Monday marked one year since a helicopter crashed into a 10-unit condominium complex in the Bristol Commons neighborhood of Williamsburg.
The fiery crash claimed the lives of 91-year-old resident Jean Lonchak Danylko and 85-year-old pilot Henry “Hank” Schwarz of Fairfax County.
In the intervening months, former residents have had to stitch together their suddenly threadbare lives; most folks lost everything of value as the crash and fire department response first burned, then smoked and later waterlogged their possessions.
It was midnight in South Africa when Jennie Cuddeback, 22, of Winchester, got word of the crash. The College of William and Mary student was almost finished with a study abroad term and returned to Williamsburg about a month after the crash.
“I got a text from one of my friends whose grandmother lived across the street,” Cuddeback said. “It was, of course, my apartment complex, which was odd. I didn't really know what I could do. I called my parents and my sister. It really was just hard to believe at first. I called my roommate. The first thing I did was make sure everyone was OK. Stuff can be replaced.”
When Cuddeback entered what had been her home, she couldn’t go into her bedroom. There was a hole in the floor from the helicopter’s impact. Most of her belongings were a total loss. Some sentimental treasures can never be replaced: childhood letters and a high school class ring.
Cuddeback’s landlord offered to have her move into a similar unit in Bristol Commons, a mirror of her previous home. But for the next year she said she found herself repeatedly going the wrong way in her home. She’d look for the kitchen and find a wall.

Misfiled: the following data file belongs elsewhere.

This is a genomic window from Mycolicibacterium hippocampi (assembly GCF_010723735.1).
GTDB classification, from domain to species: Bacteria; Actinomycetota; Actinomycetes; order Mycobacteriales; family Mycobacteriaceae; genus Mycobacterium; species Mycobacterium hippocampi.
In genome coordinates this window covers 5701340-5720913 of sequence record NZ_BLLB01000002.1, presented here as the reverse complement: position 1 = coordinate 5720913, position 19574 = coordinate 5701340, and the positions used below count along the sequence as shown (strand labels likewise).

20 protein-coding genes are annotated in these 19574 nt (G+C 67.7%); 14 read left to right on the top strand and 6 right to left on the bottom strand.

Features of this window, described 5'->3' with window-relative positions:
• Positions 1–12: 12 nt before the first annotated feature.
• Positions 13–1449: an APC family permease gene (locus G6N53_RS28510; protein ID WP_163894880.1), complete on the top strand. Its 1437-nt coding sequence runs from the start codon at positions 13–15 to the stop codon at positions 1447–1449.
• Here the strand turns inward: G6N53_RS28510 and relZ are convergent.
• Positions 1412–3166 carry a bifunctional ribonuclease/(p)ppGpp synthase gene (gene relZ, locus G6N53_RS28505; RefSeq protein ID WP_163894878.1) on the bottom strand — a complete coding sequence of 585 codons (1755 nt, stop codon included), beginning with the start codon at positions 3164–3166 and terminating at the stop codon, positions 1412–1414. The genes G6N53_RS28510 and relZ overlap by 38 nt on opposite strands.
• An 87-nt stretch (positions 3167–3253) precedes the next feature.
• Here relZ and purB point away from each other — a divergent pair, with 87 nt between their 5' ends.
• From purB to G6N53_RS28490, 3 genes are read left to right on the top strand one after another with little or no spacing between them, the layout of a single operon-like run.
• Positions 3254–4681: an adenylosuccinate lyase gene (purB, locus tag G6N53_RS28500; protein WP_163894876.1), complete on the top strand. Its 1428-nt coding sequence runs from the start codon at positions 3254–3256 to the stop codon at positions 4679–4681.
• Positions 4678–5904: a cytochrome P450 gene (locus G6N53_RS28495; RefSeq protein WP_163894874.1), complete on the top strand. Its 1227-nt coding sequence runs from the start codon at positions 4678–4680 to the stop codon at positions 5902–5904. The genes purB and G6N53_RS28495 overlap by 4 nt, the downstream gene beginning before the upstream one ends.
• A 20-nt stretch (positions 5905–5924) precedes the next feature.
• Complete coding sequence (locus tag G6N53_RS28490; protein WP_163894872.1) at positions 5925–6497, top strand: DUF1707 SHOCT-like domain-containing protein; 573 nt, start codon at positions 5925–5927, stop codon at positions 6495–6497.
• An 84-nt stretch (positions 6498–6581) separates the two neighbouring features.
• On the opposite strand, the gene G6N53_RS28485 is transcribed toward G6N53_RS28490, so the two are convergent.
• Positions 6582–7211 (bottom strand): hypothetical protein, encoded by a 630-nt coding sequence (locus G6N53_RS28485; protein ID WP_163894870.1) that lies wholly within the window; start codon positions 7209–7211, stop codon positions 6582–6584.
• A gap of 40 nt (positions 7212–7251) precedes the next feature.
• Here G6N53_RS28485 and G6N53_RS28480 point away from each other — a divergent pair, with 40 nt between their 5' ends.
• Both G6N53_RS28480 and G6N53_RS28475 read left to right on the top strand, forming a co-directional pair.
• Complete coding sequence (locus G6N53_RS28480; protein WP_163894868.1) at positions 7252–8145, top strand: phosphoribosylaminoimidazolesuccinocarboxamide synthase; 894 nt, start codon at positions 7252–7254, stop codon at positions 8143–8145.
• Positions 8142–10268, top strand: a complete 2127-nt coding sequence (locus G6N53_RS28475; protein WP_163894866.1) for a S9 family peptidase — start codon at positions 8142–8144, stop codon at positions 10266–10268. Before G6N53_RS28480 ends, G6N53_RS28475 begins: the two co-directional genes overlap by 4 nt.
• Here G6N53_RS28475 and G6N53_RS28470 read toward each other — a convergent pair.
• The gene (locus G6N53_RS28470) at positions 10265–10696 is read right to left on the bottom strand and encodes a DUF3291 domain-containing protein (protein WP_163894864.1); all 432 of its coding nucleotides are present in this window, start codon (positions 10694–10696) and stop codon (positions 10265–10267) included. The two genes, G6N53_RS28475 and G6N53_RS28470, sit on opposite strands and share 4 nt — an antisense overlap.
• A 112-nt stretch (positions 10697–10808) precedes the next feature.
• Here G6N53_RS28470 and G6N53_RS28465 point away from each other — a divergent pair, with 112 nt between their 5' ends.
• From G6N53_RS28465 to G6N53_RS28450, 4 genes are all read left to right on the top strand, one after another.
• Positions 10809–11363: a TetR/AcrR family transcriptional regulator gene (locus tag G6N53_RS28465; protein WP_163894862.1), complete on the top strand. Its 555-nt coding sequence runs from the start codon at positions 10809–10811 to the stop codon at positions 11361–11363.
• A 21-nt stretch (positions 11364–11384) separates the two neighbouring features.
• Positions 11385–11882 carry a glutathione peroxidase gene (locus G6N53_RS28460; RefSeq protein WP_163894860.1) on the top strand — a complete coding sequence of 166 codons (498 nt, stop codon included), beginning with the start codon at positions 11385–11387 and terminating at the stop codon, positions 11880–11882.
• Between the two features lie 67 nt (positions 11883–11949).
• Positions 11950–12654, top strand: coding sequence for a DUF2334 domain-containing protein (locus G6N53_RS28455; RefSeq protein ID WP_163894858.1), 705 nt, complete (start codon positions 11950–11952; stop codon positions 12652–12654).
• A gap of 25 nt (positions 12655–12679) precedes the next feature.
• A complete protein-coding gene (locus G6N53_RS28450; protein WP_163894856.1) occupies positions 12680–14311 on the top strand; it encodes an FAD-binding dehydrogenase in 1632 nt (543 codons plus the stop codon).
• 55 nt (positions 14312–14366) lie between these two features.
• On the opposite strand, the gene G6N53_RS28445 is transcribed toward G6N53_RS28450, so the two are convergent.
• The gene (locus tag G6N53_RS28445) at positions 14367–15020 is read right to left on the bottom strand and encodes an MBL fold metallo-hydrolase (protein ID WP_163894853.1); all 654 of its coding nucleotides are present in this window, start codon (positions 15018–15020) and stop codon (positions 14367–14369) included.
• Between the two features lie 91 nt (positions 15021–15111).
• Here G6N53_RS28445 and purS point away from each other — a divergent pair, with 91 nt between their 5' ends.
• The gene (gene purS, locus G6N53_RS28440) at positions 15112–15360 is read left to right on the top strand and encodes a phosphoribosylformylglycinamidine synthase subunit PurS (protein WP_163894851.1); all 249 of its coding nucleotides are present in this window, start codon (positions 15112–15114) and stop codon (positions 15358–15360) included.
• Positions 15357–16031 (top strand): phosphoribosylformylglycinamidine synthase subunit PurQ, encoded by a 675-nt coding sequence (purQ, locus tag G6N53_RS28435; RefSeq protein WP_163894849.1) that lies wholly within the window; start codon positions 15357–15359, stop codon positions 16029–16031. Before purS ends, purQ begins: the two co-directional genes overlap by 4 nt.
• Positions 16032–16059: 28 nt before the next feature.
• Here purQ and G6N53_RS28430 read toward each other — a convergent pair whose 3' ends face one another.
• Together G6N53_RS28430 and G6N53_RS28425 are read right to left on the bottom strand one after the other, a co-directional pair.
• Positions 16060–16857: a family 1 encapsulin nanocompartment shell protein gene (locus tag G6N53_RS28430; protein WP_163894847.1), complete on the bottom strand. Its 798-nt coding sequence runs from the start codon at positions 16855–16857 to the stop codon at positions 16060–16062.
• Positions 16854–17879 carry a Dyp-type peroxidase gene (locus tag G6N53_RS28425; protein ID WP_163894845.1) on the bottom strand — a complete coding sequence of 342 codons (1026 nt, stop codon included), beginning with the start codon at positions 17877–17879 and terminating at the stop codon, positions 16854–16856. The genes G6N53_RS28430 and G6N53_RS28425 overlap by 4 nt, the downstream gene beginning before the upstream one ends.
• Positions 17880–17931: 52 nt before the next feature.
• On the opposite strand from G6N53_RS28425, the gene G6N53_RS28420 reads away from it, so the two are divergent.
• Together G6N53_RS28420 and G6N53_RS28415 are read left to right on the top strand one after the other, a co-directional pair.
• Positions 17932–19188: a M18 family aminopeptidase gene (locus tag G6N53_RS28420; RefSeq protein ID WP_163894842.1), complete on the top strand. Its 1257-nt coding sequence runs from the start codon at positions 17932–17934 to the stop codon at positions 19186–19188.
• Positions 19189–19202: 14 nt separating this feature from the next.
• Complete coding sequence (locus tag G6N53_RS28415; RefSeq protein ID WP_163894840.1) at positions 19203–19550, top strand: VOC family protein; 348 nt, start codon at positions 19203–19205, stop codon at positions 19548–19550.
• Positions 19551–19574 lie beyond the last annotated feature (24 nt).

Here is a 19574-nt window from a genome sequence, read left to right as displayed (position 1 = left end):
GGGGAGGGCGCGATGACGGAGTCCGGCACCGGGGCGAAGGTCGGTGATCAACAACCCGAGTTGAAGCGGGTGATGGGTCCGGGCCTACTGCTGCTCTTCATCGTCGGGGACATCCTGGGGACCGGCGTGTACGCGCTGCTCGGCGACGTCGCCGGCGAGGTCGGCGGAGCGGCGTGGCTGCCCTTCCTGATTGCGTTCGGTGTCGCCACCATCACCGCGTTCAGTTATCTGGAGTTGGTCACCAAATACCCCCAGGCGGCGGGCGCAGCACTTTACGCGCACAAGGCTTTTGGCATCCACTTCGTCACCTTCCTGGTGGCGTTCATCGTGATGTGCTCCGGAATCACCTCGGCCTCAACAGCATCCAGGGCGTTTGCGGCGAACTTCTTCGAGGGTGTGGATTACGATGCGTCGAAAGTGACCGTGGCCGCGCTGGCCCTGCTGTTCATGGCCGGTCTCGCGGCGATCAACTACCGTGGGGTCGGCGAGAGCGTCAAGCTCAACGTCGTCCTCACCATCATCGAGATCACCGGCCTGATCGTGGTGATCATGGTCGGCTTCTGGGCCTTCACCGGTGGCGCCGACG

“That was a little bit jarring,” Cuddeback said. “I used to collect so many things, and I think I've grown out of that. Definitely, it's a nice lesson that I have all the people and things that I need, so the things I lost don't have as much meaning to me as they used to. I’m just living simpler.”
Cuddeback graduated from William and Mary in May with a bachelor’s degree in neuroscience. She has since moved back to Winchester.
In Bristol Commons, a new replacement condominium complex has risen from the destruction.
On April 15, the City of Williamsburg signed off on a building permit for Belfor Property Restoration to reconstruct the complex according to schematics created by New Town architectural firm Guernsey Tingle. Belfor was contracted in the days after the crash to demolish and salvage parts of the building.
A board member of the Bristol Commons Homeowners Association, Paul Leslie, is listed as the point of contact on the permits.
“Belfor’s doing a great job,” Leslie said Tuesday. He declined to comment on when the project would be finished.
Community members seek to put the crash behind them, he said. Bristol Commons has not put up a memorial to commemorate the crash.
“I don’t see why we’d celebrate an accident where someone died,” Leslie said.
Williamsburg Police Department Chief Sean Dunn remembers the crash as proof that the city and its residents can endure in the wake of tragedy.
“Since the crash, it's been uplifting to see how the entire community has come together to grow stronger,” Dunn said. “I think that speaks to the resilience of this community and the incredible people who make up this community.”